Page:History of the Guillotine.djvu/54

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maiden were the Marquis of Argyle, in 1661,[1] and his son the Earl, in 1685,—the latter declaring, as he pressed his lips on the block, that it was the sweetest maiden he had ever kissed,[2]

An anonymous friend of Dr. Guillotin's, quoted by Guyot, states that his ideas were formed, not from these English precedents—about which he probably knew nothing, though recalled to public attention in the then so recent work of Pennant—but from a passage in an anonymous work called 'Voyage Historique et Politique de Suisse, d'Italie, et d'Allemagne', printed from 1736 to 1743, in which is found the following account of the execution at Milan, in 1702, of a Count Bozelli:—

"A large scaffold was prepared in the great square, and covered with black. In the middle of it was placed a great block, of the height to allow the criminal, when kneeling, to lay his neck on it between a kind of gibbet which supported a hatchet one foot deep and one and a half wide, which was confined by a groove. The hatchet was loaded with an hundred pounds weight of lead, and was suspended by a rope made fast to the gibbet. After the criminal had confessed himself, the penitents, who are for the most part of noble families, led him up on the scaffold, and, making him kneel before the block, one of the penitents held the head under the hatchet; the priest then reading the prayers usual on such occasions, the executioner had nothing to do but cut the cord that held up the hatchet, which, descending with violence, severed the head, which the penitent still held in his hands, so that the exe-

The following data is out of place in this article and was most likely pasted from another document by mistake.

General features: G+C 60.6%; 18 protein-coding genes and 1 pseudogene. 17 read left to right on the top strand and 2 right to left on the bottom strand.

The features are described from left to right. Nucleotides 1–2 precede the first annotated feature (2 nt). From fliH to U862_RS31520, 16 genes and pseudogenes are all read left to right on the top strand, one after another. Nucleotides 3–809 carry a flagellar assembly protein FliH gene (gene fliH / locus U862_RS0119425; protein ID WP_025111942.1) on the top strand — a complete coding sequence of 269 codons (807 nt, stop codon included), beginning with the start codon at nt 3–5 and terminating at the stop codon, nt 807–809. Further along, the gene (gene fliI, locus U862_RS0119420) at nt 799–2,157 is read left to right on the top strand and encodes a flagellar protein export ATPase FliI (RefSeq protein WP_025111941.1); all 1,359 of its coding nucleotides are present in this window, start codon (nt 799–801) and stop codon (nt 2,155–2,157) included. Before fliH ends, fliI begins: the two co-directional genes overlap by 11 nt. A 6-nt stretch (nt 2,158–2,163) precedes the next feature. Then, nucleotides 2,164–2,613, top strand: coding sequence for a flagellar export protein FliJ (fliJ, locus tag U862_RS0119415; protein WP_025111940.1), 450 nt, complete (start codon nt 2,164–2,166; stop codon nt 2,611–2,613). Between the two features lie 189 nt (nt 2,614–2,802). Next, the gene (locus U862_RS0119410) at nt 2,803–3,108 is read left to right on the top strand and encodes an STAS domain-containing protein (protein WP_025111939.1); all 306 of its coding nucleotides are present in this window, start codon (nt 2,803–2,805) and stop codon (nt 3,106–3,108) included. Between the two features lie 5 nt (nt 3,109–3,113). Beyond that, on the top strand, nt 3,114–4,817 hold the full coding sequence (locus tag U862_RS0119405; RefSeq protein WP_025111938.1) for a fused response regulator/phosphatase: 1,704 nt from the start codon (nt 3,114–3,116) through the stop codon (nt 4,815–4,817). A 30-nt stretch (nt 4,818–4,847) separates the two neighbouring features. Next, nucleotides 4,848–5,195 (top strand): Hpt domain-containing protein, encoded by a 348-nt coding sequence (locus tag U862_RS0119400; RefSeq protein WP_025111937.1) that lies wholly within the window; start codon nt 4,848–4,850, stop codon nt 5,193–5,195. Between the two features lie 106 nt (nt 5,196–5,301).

1. "His head was separated from his body by the descent of the maiden."—4 Laing, p. 11.
  2. Scott's Prose Works, vol. xxiv., p. 280.